Parks Canada intends to create one NMCA in each of the 29 marine regions that make up Canada’s three oceans but to date only 4 exist.

The feasibility study for the southern Strait of Georgia initially explored how to zone some of Canada’s most heavily used marine areas for different levels of protection, along with management strategies for protecting species at risk, such as the Southern Resident orcas, and special habitats, such as Saanich Inlet’s glass sponges.

Initially the study area encompassed approximately 900 square kilometres, from Haro Strait to the waters of Active Pass, southern Trincomali Channel and the south shore of Salt Spring Island, and Saanich Inlet. After a public outcry and based on ecosystem boundaries, it was expanded to a larger area of protection, which includes the area from Haro Strait to Gabriola Passage.

Unfortunately, the feasibility study came to a nearly complete stop between 2011 and 2015 due to lack government leadership and capacity.  In 2016, the process was re-started with a primary focus on Nation to Nation engagement between the federal government and First Nations governments in the proposed reserve boundary area. In the subsequent years, 11 First Nations have signed agreements with the federal government to engage with this process. Currently, the focus is on the establishment of a steering committee that includes First Nations and the Governments of Canada and British Columbia. Once established, the steering committee will oversee the development of a long-term vision for the area, a proposed boundary, engagement with stakeholders, and recommendations to leadership on whether an NMCA reserve in the area is feasible.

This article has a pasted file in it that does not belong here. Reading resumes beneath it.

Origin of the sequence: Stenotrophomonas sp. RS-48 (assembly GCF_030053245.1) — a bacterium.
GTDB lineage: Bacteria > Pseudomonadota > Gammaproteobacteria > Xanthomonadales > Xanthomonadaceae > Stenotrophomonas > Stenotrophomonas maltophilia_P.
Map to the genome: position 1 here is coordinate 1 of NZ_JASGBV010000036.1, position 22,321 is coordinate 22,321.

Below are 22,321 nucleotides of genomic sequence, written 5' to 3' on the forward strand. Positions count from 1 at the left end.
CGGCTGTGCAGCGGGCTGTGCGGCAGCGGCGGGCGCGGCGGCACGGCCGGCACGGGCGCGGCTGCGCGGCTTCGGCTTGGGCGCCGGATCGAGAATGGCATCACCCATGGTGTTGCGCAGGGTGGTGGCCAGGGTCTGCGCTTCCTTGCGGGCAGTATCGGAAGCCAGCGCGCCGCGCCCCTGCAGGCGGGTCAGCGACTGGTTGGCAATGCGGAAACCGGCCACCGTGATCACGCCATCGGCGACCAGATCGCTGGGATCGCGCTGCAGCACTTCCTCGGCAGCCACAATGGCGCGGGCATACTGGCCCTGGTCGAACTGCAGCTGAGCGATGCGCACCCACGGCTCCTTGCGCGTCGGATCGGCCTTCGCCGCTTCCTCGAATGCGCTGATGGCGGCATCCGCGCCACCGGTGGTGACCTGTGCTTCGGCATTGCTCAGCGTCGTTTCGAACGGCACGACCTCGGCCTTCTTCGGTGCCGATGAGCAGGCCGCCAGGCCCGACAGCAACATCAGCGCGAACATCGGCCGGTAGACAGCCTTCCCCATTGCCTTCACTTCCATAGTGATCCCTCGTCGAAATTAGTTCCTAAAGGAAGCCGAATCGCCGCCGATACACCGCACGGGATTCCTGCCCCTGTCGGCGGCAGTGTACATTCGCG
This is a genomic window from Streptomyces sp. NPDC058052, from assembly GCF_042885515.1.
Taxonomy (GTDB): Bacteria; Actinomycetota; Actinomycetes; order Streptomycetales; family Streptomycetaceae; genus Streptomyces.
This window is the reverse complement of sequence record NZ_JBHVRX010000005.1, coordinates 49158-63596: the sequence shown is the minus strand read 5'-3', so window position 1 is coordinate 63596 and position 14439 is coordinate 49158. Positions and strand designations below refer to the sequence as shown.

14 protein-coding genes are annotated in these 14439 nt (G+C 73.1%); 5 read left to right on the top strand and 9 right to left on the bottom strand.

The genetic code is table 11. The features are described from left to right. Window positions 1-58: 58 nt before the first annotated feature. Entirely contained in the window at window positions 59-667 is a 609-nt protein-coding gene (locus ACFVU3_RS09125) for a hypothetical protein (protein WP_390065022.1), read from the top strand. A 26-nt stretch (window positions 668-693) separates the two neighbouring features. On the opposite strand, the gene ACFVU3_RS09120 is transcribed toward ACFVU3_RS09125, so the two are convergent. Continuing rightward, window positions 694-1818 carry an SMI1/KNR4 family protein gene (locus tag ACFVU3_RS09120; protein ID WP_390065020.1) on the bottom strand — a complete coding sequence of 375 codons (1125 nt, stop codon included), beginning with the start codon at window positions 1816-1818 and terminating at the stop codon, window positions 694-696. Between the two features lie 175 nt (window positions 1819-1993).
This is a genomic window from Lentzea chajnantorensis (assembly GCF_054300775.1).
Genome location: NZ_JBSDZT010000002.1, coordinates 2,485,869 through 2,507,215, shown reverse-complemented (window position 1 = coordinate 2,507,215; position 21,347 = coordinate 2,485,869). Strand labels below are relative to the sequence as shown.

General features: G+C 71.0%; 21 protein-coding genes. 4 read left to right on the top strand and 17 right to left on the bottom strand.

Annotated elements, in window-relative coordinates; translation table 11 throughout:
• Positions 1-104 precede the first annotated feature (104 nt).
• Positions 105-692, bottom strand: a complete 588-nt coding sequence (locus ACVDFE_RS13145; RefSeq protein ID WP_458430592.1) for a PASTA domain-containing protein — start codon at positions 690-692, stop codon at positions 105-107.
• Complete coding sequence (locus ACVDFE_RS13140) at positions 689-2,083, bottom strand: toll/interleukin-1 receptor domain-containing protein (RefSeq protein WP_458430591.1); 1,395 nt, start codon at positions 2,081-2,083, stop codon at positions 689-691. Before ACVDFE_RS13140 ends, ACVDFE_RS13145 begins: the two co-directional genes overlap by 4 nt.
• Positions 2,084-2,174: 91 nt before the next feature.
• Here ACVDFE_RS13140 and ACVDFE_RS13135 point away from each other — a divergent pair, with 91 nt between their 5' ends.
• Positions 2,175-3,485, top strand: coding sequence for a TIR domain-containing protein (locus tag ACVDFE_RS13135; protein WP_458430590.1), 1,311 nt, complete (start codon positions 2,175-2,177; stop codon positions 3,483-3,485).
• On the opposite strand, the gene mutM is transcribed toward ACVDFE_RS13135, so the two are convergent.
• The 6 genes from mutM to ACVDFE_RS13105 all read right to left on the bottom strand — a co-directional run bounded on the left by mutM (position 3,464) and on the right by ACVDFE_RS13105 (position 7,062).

Gulf Islands National Park Reserve

Gulf IslandsIn May 2003, Canada and British Columbia formally established the Gulf Islands National Park Reserve. Canada’s 40th National Park, it protects 35 square km of ecologically sensitive terrestrial and intertidal areas, spread out over 15 islands, along with 26 km of marine areas.

The National Park Reserve was pieced together on lands purchased and donated since 1995 under the federal/provincial Pacific Marine Heritage Legacy program, which aimed at achieving a comprehensive network of protected areas within one of the Canada’s most rapidly developing regions.

A contiguous section of central Saturna Island forms about 45% of the Park, along with portions of North Pender, Mayne and Prevost islands.

The Park includes wetland and riparian areas, coastal bluffs and dry, shallow-soiled woodlands populated with Garry oak, arbutus and Douglas fir.

Portland, Russell, Cabbage and Tumbo Islands, Beaumont, Sidney Spit, Isle de Lis, and Princess Margaret Marine Parks are among the more than 30 islets and reefs included in the Reserve. Though small, they are important ecologically. These isolated islets represent some of the best remaining examples of relatively undisturbed vegetation in our region, and allow for the protection of critical seabird nesting and roosting habitats and seal and sea lion haul outs.